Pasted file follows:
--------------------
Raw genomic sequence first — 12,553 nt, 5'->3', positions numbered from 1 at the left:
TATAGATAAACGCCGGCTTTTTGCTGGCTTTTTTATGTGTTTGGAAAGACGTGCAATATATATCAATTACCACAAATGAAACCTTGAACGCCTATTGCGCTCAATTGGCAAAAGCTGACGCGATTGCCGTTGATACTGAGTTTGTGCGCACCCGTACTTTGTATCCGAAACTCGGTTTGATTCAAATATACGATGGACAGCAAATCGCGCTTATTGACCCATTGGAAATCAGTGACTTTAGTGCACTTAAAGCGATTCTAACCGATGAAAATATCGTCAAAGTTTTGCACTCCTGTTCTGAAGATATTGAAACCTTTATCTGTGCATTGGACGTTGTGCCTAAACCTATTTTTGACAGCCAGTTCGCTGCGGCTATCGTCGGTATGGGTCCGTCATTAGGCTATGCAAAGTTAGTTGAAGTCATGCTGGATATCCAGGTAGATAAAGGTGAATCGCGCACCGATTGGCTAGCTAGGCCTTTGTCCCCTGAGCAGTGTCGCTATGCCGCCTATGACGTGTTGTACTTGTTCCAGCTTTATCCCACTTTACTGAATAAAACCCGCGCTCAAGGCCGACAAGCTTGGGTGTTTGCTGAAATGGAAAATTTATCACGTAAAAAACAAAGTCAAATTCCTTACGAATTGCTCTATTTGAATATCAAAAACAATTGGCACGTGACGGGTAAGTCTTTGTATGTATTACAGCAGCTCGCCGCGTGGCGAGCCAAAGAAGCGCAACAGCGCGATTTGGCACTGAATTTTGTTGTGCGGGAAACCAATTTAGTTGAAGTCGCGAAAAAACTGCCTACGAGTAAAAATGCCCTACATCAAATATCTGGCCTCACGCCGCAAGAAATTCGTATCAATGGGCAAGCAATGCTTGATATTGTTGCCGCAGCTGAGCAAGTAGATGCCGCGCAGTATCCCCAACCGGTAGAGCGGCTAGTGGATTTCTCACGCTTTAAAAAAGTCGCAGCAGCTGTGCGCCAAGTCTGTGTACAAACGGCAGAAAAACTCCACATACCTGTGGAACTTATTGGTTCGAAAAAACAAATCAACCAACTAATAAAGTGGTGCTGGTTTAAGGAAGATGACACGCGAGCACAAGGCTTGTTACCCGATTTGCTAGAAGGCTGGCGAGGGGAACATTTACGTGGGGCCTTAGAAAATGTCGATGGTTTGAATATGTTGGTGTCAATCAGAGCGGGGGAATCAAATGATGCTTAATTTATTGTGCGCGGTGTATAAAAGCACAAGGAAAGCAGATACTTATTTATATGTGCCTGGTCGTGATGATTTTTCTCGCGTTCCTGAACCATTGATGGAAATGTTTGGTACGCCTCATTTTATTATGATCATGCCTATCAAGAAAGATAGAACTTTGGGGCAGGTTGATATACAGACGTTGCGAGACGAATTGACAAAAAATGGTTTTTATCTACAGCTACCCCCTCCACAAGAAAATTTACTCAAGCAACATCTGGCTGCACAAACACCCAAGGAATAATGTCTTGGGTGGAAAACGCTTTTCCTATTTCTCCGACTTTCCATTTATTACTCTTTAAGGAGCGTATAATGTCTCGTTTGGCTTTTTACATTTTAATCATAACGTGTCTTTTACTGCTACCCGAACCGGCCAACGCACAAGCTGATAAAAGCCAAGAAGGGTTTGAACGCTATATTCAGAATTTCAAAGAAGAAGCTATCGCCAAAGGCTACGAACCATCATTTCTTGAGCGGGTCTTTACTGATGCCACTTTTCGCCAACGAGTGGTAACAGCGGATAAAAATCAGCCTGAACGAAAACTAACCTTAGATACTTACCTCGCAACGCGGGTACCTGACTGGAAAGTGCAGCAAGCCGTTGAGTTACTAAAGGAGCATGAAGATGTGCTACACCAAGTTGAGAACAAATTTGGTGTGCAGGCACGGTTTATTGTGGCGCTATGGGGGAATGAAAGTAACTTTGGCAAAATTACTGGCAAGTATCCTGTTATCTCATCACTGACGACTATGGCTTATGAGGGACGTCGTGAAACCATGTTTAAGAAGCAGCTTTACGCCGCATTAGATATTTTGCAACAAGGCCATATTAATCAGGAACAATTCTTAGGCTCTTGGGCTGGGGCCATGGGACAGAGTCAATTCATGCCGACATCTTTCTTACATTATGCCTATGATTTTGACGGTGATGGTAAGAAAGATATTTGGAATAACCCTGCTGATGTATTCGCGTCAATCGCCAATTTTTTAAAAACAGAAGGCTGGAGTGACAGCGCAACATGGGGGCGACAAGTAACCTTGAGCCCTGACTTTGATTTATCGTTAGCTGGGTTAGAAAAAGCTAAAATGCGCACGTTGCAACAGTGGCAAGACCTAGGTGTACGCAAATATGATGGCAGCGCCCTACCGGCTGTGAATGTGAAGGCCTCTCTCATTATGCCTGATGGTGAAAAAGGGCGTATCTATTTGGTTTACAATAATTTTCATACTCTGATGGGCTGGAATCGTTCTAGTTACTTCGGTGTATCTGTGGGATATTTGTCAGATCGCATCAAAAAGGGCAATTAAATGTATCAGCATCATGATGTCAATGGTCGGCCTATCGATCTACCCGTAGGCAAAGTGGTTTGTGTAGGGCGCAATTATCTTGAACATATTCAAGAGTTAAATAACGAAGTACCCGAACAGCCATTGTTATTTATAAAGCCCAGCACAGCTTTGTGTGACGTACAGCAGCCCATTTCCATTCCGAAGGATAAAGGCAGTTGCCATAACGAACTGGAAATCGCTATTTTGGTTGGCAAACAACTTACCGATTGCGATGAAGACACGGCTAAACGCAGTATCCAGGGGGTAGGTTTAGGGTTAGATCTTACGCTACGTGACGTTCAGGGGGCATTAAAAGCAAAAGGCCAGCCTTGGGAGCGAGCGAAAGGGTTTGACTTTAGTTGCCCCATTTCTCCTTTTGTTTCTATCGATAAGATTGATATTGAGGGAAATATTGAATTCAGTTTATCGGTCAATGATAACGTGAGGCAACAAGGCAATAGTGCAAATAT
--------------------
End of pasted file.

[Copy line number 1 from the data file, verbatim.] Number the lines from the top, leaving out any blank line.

Raw genomic sequence first — 12,553 nt, 5'->3', positions numbered from 1 at the left: